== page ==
At this point we should introduce two ghosts which haunted the proceedings, the ghosts, aptly enough, of a pair of Central European economists, explorers of emergent and evolutionary phenomena, and of the way market economies fit into the larger society: Joseph Schumpter and Freidrich Hayek, both originally of Vienna, later of Harvard and Chicago, respectively. They wrote their great works more than half a century ago, but it's not at all clear that, in a practical way, we know anything more about these matters than they did. Schumpeter explained how capitalism requires (and supports) a larger society, many of whose institutions are run on quite antithetical lines. Hayek explained how markets work as distributed computing mechanisms, adaptively optimizing the allocation of scarce resources, and how society itself is held together by conventions, and the shared expectations they produce. (Admittedly, he spoke of ``spontaneous order'' rather than ``self-organization.'') We have, of course, a much better body of abstract theory about emergence, and a wonderful assortment of models, and they make very nice analogies to what Hayek and Schumpeter talked about; Hayek even lived long enough to appreciate some of them. On a good day, we can cobble a common language for sociologists and scientists out of those analogies live on stage. But it's not clear that we can say anything to a legislator in Warsaw (or an entreprenuer in Kazan or a housewife in Bucharest) which would help them make any more sense of their world than Hayek and Schumpeter could have.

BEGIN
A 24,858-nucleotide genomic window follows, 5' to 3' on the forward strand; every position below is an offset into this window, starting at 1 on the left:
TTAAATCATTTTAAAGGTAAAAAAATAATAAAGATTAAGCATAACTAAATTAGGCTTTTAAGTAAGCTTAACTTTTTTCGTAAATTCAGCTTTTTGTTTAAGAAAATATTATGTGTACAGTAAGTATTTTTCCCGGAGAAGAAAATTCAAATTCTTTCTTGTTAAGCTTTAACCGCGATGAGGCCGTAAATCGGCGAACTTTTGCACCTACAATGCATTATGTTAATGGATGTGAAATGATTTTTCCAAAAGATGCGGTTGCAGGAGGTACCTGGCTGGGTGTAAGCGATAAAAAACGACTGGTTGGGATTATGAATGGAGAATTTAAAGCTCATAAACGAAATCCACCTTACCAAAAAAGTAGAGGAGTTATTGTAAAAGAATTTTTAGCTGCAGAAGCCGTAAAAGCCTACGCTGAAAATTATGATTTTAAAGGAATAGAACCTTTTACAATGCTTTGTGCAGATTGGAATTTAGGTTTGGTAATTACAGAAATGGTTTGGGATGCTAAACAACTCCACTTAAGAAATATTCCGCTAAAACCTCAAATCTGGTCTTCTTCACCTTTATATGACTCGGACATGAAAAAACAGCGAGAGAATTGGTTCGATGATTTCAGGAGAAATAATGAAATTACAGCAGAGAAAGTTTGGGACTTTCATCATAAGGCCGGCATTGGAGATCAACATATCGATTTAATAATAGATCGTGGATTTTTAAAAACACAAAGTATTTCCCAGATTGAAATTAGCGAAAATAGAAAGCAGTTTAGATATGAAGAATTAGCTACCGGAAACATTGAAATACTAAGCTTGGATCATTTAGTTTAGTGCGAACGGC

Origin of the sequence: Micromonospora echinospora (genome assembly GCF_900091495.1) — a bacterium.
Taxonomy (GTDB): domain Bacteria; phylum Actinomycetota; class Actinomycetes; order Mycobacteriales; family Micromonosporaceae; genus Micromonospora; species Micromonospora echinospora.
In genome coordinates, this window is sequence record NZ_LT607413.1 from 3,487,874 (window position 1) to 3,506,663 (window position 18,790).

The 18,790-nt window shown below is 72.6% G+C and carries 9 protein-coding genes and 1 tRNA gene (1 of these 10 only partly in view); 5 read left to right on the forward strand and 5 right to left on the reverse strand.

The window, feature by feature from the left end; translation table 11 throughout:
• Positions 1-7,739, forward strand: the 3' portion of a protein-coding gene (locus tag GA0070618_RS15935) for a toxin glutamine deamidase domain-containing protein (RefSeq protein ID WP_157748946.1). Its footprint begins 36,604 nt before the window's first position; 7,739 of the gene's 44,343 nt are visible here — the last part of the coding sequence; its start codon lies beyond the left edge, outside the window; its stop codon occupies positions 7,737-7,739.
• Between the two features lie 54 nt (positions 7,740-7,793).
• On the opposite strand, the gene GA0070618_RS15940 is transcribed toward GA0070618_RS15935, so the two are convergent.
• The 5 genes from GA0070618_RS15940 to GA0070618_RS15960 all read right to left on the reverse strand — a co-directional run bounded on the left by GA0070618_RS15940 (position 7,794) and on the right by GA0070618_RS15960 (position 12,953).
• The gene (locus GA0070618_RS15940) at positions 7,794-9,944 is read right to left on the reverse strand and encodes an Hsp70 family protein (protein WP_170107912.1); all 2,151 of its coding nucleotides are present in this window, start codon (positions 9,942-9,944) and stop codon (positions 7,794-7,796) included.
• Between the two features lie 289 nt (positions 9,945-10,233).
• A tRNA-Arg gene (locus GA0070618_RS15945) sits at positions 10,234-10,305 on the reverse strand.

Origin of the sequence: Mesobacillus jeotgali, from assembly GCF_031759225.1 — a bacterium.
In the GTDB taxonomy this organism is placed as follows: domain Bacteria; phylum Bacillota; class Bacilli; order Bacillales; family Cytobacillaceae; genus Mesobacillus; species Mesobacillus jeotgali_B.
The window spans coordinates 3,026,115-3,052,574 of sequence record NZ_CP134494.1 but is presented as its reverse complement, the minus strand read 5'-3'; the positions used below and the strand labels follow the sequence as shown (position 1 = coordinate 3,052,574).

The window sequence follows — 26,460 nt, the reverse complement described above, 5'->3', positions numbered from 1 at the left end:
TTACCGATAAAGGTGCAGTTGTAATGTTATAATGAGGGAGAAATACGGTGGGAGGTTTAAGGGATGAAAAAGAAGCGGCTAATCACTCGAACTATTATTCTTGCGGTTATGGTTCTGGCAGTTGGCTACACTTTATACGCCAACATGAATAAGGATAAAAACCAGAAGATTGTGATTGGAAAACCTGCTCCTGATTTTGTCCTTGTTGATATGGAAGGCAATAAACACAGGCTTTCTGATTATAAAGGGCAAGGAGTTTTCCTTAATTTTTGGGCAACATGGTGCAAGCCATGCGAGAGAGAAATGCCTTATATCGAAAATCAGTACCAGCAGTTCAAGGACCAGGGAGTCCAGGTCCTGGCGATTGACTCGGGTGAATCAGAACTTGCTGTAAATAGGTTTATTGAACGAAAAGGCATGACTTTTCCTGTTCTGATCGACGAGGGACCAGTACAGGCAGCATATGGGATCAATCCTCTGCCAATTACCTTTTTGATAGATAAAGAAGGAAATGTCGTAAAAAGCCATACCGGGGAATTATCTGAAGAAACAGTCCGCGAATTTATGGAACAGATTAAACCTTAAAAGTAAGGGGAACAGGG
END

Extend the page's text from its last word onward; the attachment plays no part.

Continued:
The panel noticably zoomed in from ``Eastern Europe'' or the ``transition economies'' to four countries in particular: Hungary, Poland, the Czech Republic and Russia. A little was said about what used to be Yugoslavia, and about Slovakia; the rest was silence. The first three of those countries seem to be on their way to rejoining Europe; Russia seems as though it may drag itself into the eighteenth century, with a little luck. But what was happening in Rumania, or Georgia, or Kyrgyzstan? We hear little, and less that is good. It was implicit in most of the speakers' remarks that success, for these countries, means looking more and more like America, or perhaps the slightly-imaginary America of an Econ. 1 textbook. Of course, everyone worried about the danger of their sinking into the ``swamp'' of political and economic collapse, of their winding up like (say) Afghanistan. Only one speaker, and that just once, contemplated a third possibility, that something new and strange might crawl out of the swamp. It was, David Stark said, possible that some ``genuinely new'' form of social organization would be produced by the current ferment, something which didn't look much like a liberal capitalist democracy but still, in some fashion, worked. That could be an emergent phenomenon on a very large scale indeed, and it will be a long time before the intellectual descendents of Hayek and Schumpeter and Holland can do anything more to answer such questions than guess, and hope for the best.